The point of all this, if I can underline, italicize, and bold it all at once is, If you're lucky enough to live in a free country, read what you like--there are books of all kinds because there are people of all kinds. Recommending your favorite books does not mean you have to deprecate someone else's. *gets off soapbox*

4) I've read so many other reader responses to the topic and want to share them with you. There are lots of possible responses, and none of us is really wrong or right, I think. There is just our opinion, and then there's someone else's. What is YA and why should we read it? So many variations. I agree with some, but not all of these; still, I think they're all pretty valuable as part of the dialogue.

If I missed your post, please leave a link in the comments and I'll add it to the list.

Newest first:

Teen Librarian's ToolboxWhy YA? (again) Fear & Loathing in YA Literature

Muteswann: Why I Read Crime Fiction and Teen/YA Novels

Bookshelvers Anonymous: The New Adult Category Revisited (Ah, the NA category... I'm flip-flopping on this topic still. I first said Nay but I think I'm now a very cautious Yea?)

Nick Hornby via RJ Anderson via Sarah Rees Brennan (This is what happens on Tumblr.)

Word for TeensYA shame & stigma, what we're buying and why I want to go into the industry

YABliss: YA in Theaters

Reading Nook: Book & Blog News

WhatchYAreading Podcast: Do Not Read the Madness Underneath (18:42 onward... I actually have some issues with this, not with what they say about YA or Isaac Marion, but about the price of books. But, you know, they probably didn't work in a bookshop for 13 years.)

Rachel Hartman: I'm off to Calgary (Congrats on your Morris Award, Rachel!)

Jessica CorraThe Great YA Debate (I posted a comment but it didn't get published. I don't remember what I said.)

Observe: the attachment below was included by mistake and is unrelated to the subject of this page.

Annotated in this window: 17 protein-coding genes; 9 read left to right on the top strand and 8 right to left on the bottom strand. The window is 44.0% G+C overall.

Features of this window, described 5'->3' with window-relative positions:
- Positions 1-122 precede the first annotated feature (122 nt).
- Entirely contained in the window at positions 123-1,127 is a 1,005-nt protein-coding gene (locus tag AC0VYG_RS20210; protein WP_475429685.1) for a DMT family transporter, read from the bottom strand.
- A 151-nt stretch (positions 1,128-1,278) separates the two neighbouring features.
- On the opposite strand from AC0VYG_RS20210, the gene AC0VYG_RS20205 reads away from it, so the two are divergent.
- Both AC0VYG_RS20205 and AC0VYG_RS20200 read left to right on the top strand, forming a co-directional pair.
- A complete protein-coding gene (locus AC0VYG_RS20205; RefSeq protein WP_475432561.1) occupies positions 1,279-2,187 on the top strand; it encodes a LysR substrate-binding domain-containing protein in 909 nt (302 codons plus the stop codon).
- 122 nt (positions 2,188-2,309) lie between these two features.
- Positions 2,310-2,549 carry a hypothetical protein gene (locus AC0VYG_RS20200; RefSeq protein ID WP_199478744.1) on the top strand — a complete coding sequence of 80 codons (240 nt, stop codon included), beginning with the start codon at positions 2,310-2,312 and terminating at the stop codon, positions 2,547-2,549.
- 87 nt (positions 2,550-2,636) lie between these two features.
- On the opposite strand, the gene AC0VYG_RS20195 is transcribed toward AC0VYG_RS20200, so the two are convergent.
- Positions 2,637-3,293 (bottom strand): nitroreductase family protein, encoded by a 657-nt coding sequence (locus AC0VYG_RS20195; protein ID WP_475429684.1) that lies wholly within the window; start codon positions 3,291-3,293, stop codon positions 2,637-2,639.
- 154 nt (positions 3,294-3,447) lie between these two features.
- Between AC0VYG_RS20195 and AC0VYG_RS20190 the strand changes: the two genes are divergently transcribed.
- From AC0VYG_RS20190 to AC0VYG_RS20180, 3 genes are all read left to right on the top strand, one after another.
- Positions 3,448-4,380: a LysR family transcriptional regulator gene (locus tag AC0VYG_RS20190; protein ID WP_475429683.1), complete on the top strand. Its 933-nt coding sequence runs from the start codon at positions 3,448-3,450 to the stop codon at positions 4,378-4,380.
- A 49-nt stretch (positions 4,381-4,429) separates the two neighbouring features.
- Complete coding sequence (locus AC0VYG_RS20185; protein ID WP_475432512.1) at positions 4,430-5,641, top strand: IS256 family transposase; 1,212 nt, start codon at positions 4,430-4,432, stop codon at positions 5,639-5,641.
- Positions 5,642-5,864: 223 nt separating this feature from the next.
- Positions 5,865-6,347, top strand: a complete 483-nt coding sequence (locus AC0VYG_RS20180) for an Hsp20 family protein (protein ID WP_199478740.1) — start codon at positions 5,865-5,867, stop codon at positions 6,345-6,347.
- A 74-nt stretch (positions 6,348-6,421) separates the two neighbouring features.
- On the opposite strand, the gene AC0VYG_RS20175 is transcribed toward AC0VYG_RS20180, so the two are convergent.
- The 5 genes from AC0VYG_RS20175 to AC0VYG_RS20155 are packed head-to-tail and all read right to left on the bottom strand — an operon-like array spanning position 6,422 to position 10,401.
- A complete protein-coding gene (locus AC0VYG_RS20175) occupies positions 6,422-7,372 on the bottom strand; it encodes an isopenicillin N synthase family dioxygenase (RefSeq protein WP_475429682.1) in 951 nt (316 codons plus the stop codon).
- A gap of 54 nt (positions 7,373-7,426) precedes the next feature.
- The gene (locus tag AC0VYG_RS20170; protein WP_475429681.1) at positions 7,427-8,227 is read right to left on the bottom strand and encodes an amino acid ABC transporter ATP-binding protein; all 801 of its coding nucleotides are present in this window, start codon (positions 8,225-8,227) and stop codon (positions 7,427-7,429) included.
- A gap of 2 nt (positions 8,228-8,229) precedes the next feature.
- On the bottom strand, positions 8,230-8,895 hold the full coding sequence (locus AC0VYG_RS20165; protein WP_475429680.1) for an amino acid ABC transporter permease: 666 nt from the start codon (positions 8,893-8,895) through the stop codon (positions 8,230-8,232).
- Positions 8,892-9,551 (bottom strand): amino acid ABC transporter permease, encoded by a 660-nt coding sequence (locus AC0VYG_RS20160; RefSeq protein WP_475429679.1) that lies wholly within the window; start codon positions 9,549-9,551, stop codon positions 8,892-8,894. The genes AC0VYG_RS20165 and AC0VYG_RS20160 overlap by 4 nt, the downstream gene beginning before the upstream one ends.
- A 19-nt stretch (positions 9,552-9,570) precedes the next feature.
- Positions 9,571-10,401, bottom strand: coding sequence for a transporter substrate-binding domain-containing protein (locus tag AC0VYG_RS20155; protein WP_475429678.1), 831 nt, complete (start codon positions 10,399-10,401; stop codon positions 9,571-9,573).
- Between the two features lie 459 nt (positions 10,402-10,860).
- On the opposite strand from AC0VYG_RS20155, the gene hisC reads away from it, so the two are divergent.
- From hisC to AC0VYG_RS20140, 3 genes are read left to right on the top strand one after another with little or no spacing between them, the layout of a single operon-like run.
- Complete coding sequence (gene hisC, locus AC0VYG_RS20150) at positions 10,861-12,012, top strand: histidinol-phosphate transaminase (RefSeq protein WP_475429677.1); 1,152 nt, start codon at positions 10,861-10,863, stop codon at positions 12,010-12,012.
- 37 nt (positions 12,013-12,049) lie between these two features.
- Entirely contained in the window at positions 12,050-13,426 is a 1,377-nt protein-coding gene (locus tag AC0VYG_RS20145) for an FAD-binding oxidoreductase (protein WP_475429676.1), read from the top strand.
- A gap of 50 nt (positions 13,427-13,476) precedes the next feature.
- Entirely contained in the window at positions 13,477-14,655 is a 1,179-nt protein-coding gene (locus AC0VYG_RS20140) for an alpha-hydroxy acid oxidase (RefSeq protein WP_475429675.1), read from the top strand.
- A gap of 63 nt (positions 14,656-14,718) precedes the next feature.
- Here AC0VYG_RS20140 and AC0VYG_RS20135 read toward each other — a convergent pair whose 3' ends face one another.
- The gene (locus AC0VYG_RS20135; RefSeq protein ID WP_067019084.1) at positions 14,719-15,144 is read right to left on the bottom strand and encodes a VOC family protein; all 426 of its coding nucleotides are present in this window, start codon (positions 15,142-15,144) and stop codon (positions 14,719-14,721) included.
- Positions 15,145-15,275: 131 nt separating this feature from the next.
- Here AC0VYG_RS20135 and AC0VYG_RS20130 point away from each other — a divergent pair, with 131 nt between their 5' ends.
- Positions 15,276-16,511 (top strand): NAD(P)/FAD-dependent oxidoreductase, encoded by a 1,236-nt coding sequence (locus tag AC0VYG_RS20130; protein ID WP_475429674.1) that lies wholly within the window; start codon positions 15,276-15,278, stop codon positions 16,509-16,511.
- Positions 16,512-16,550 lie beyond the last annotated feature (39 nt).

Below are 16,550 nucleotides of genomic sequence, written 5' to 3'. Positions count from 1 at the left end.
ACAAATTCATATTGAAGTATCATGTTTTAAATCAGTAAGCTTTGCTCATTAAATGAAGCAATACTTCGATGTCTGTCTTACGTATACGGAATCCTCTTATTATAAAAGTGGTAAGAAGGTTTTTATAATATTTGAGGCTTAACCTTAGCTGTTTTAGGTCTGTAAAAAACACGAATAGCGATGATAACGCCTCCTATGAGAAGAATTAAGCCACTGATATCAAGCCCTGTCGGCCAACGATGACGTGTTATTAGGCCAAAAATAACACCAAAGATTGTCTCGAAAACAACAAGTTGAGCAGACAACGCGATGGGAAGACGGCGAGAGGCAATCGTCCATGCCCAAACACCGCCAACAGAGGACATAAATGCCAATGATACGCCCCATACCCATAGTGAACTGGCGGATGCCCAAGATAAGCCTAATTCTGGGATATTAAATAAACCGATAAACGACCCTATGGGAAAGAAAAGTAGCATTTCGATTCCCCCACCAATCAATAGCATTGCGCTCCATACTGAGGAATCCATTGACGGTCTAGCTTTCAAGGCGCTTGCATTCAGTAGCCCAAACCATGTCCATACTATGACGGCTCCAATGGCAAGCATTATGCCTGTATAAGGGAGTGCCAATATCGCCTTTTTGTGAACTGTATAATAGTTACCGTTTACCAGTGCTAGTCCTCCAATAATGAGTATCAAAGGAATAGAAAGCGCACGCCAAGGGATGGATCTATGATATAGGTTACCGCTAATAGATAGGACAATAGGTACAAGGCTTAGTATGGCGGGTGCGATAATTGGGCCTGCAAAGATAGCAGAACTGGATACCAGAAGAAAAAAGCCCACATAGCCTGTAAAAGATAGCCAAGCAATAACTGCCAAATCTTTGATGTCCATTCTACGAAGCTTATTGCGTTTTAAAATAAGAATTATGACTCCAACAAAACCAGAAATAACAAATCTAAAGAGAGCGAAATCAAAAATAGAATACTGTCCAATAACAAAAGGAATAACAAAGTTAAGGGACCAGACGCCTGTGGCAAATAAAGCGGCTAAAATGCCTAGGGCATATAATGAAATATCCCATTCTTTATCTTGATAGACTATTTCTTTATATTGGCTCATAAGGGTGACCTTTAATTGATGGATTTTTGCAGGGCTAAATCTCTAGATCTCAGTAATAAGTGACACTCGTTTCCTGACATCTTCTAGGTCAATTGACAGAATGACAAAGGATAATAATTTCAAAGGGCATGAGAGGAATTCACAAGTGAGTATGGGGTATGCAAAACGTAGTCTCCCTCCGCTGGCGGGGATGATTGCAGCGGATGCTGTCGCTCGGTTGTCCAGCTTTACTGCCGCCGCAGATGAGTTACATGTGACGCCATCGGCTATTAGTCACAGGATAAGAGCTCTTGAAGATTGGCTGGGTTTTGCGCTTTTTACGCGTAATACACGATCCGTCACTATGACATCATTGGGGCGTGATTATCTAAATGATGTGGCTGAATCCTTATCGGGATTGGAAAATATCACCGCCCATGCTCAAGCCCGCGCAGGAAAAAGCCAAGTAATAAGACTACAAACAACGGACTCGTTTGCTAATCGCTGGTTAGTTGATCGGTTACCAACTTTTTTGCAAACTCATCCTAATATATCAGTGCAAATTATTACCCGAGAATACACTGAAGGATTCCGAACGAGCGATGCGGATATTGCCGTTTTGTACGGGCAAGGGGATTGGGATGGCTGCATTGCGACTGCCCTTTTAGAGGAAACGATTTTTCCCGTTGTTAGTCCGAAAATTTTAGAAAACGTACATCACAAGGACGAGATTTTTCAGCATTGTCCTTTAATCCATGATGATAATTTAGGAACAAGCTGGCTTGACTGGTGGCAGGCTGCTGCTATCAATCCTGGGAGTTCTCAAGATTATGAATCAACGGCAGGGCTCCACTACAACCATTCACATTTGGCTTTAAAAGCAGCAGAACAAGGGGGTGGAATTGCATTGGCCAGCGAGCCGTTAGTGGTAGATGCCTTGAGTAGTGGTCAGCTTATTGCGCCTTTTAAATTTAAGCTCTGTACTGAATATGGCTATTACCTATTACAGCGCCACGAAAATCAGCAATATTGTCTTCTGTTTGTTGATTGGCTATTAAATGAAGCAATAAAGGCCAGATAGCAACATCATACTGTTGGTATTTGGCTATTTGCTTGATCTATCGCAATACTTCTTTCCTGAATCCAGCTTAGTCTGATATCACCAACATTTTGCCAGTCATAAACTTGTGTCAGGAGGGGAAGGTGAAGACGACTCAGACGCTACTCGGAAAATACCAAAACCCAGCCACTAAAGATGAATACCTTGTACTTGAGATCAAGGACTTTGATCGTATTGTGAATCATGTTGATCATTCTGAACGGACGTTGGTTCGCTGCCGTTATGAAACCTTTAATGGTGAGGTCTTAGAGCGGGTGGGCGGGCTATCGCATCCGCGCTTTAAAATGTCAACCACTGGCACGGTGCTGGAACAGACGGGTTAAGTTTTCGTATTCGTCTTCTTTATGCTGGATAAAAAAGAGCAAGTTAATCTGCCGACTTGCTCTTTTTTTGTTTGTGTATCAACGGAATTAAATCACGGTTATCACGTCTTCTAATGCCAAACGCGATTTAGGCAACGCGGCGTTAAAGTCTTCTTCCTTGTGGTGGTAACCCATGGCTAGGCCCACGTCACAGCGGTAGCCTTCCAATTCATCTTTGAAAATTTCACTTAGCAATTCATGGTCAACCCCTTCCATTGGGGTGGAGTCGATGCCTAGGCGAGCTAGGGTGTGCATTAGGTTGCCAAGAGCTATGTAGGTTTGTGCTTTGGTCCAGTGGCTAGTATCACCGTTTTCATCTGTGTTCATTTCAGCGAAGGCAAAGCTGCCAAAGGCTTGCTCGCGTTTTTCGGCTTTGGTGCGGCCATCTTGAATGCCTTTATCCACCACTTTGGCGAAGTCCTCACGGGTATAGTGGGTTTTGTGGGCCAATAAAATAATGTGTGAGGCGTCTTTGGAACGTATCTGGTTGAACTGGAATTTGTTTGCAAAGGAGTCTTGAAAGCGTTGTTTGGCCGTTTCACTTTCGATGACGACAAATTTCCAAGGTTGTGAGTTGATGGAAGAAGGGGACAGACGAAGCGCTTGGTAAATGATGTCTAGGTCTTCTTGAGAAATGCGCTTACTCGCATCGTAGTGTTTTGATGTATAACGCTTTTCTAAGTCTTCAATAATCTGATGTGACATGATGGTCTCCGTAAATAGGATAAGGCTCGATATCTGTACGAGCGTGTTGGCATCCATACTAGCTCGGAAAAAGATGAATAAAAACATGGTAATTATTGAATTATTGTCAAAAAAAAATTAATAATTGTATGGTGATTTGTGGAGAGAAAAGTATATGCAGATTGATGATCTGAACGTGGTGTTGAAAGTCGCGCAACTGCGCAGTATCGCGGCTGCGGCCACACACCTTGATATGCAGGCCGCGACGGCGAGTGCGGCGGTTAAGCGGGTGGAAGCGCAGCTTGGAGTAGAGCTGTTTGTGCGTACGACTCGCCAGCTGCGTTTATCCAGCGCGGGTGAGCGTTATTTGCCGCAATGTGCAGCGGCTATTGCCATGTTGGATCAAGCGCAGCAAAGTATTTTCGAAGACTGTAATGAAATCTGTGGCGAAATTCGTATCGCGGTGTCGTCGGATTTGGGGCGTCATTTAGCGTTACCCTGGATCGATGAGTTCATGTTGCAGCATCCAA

CuddlebuggeryBuzz Worthy News: 15 Oct 2012

The Readventurer: Odds & Ends on the Web: October 13th Edition

Book a Week: Let's Cut the Shit: "Young Adult" is Patently Incorrect

Pass the Chiclets:  Isaac Marion and his view of YA as a ridiculous, pointless category

Marie Lu: Another Day, Another YA Label Battle (Prodigy will be out an hour after I post this :D)

If you have links to YA reviewers' posts about Warm Bodies, which, let's face it, really crack me up especially when they gush about what a great book it is, add them to the linky. (I'm lookin' at you, TeenLitRocks. You totally give me the giggles.) I feel like the best "revenge" is to get as many as possible YA readers to read and enjoy Warm Bodies.  I know, I'm backwards like that.

If you, like me, are freezing from the toes up and need to get the circulation pumping in your extremities, read this interview from  February 2012 or another from December 2012. Grrr! Arrgh! >.< I want to like you, Isaac, but you're making it tough.

And now, because I don't want to think about this any more this week, I'm going to watch Murdoch Mysteries, which has nothing to do with YA (unless you count the episode "Bloodlust", in which some boarding school girls go gaga over some novel written by Bram Stoker).